There is something about the concept of plants growing in water that seems to intimidate some gardeners. Truth be told, aquatic plants can be accurately described in just two phrases:
1. how deep, and
2. hardy or tropical.
The first statement dictates the water depth that these species can tolerate, while the second is simply an indication of whether or not the plant is tender seasonal colour or cold hardy, as indicated by the hardiness zone provided. Many aquatic suppliers have made this quite easy by providing a detailed plant tag that when flipped over reveals the ideal sun exposure, bloom period (if applicable), water depth (over the crown), and hardiness zone (zones 1-7 are hardy in the Fraser Valley, while 8 and up are not).
I am going to take this a little further by providing you with a brief overview of aquatics and their respective plant groups, as well as potential landscape uses.
These are usually plants that thrive on the edge of the pond, which tolerate temporary flooding and require even moisture at all times. You don’t even need to shop the aquatic section of the nursery as many common perennials such as Astilbe, Ligularia, Ferns (Onoclea, Osmunda, and Ostrich Fern), and some Primula (P. bulleyana and Siberian Iris) thrive under these conditions. For a dramatic backdrop for larger ponds, try Giant Rhubarb or Gunnera manicata, although the crown will require some winter protection.
As the name indicates, these are plants that float on the surface of the water and are useful for shielding fish from predators (primarily Blue Herons), shading the water, and helping to draw up excess nutrients that unwanted algae thrive on. Most are tropical in nature, including Water Hyacinth (Eichhornia crassipes), which blooms late summer, Floating Fern (Salvinia natans), and Water Lettuce (Pistia stratiotes). These are introduced to the water feature or pond in May and perish with the frosts (when they should be removed and thrown into the compost). Hardier options include our native Duckweed (Lemna minor), Fairy Moss (Azolla caroliniana), and Frogbit (Limnobium spongia), all of which will go dormant in the cold.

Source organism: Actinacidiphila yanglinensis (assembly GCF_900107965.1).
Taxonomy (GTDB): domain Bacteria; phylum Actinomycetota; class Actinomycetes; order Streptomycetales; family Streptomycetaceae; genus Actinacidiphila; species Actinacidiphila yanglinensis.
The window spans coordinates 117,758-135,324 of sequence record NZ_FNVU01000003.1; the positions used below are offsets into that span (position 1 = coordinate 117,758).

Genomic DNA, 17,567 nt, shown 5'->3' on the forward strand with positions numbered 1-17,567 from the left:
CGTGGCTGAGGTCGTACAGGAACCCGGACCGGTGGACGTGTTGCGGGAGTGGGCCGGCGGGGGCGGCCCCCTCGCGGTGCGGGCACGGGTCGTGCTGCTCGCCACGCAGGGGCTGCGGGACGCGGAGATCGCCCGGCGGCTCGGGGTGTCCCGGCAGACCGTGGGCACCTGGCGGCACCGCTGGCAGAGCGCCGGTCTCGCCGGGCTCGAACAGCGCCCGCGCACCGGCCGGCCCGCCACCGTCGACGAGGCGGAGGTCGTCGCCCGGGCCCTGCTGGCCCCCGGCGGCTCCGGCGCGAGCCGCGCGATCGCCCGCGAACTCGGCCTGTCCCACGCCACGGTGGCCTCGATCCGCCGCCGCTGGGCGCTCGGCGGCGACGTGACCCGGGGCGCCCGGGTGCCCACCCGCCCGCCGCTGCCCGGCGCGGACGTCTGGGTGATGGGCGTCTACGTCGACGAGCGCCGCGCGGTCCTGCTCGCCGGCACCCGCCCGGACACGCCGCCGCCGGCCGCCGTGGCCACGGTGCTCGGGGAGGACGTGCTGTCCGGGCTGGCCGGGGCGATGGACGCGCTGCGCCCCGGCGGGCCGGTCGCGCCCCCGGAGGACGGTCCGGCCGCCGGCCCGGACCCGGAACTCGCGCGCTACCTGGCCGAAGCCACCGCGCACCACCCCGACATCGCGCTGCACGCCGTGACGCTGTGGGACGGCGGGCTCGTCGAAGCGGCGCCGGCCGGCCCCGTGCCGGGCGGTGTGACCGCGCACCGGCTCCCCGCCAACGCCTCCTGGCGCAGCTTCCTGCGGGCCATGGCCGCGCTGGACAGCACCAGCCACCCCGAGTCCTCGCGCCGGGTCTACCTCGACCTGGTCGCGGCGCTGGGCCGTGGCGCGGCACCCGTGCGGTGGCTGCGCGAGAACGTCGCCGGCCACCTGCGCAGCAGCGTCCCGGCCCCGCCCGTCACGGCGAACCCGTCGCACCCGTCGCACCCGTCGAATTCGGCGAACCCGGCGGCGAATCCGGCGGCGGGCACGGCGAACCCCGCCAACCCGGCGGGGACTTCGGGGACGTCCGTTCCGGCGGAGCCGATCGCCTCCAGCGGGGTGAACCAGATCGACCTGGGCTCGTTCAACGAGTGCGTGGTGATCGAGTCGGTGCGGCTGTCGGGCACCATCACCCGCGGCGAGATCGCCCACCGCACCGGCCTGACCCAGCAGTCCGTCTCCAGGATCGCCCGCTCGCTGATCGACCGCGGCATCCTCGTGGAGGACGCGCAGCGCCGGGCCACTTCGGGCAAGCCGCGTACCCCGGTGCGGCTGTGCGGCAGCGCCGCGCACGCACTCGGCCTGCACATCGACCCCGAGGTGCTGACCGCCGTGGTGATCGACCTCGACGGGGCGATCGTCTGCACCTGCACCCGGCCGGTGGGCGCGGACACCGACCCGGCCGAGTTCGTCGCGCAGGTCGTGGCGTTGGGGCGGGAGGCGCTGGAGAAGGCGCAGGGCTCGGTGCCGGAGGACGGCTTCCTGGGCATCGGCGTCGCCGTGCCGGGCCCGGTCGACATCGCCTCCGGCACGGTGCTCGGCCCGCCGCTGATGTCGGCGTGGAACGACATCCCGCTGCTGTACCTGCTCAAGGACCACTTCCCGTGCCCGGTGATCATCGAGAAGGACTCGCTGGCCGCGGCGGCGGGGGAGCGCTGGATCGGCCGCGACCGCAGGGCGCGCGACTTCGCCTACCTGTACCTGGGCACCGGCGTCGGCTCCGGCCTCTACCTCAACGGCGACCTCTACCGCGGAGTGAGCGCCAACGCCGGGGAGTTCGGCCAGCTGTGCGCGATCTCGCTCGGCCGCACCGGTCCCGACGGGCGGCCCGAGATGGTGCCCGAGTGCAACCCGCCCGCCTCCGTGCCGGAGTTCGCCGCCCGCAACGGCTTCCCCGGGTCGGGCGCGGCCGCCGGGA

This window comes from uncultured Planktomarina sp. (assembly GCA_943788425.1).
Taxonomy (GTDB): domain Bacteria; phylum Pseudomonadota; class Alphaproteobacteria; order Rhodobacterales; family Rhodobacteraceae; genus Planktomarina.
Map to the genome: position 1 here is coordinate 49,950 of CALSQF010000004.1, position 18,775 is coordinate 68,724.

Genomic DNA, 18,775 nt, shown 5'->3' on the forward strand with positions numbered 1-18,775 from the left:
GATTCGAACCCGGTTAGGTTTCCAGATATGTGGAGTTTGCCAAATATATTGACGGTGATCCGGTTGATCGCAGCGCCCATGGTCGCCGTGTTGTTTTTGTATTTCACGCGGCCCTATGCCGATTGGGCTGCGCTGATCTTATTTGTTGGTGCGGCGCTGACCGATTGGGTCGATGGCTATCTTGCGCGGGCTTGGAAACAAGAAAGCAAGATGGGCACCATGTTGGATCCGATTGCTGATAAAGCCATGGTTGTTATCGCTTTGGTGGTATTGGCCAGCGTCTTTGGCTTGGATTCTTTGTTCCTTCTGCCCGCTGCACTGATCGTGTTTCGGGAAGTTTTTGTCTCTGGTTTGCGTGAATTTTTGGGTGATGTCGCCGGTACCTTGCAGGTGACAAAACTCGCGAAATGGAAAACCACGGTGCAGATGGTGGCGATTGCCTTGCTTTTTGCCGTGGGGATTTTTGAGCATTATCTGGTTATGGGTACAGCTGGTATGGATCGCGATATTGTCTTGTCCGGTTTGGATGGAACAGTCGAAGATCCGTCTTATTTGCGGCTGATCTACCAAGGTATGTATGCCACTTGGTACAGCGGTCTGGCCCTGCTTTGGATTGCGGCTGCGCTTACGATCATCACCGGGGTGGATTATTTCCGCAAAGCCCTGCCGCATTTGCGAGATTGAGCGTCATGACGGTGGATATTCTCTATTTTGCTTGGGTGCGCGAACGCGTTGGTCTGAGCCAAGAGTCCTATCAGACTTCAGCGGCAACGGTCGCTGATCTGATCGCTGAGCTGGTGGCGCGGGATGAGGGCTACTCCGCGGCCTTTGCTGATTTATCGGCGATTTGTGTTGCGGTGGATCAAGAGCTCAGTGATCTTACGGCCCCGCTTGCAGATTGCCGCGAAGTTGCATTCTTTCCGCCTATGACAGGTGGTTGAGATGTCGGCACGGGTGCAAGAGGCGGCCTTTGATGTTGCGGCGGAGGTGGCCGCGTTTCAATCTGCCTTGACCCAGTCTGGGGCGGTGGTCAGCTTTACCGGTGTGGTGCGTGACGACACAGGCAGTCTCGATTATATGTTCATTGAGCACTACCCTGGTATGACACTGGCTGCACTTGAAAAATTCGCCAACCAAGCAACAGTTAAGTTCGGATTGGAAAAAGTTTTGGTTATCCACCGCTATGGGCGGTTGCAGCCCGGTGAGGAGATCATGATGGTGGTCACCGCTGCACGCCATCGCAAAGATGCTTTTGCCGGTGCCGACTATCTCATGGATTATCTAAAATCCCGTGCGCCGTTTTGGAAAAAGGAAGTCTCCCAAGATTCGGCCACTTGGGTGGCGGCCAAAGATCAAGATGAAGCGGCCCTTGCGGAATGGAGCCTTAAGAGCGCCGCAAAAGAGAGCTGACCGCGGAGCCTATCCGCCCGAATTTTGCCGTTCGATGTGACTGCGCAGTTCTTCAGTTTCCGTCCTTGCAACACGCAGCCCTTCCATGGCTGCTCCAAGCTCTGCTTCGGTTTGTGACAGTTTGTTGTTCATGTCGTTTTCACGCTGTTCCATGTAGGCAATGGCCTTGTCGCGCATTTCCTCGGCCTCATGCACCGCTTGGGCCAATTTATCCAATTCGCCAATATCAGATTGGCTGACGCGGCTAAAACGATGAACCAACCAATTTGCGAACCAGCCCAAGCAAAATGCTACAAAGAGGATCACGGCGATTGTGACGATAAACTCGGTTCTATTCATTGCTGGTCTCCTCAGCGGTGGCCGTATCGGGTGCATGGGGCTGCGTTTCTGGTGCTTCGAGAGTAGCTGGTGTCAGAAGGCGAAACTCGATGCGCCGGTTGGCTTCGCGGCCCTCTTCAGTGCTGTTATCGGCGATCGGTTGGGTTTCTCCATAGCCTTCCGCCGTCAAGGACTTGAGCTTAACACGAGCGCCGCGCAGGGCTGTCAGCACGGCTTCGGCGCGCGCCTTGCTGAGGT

These plants grow in the margins or shallows of the pond and tolerate water depths ranging from 1-12” over the crown, depending on the species. This includes very colourful perennials such as Marsh Marigold (Caltha palustris [up to 4” deep]), Blue Flag (Iris versicolor [2-4” deep]), Chameleon Plant (Houttuynia cordata ‘Chameleon’ [0-1” depth]), Variegated Cattail (Typha latifolia ‘Variegata’ [4-12” deep]), and Golden Club (Orontium aquaticum [6-18” deep]), all of which go dormant for winter. Pay close attention to the suggested crown depth as plunging them too deeply may cause their demise.
Deep Water Aquatics
Defined as true aquatics that tolerate water depths exceeding 12- to18-plus inches, which include flowering perennials such as Hardy Waterlily (Nympha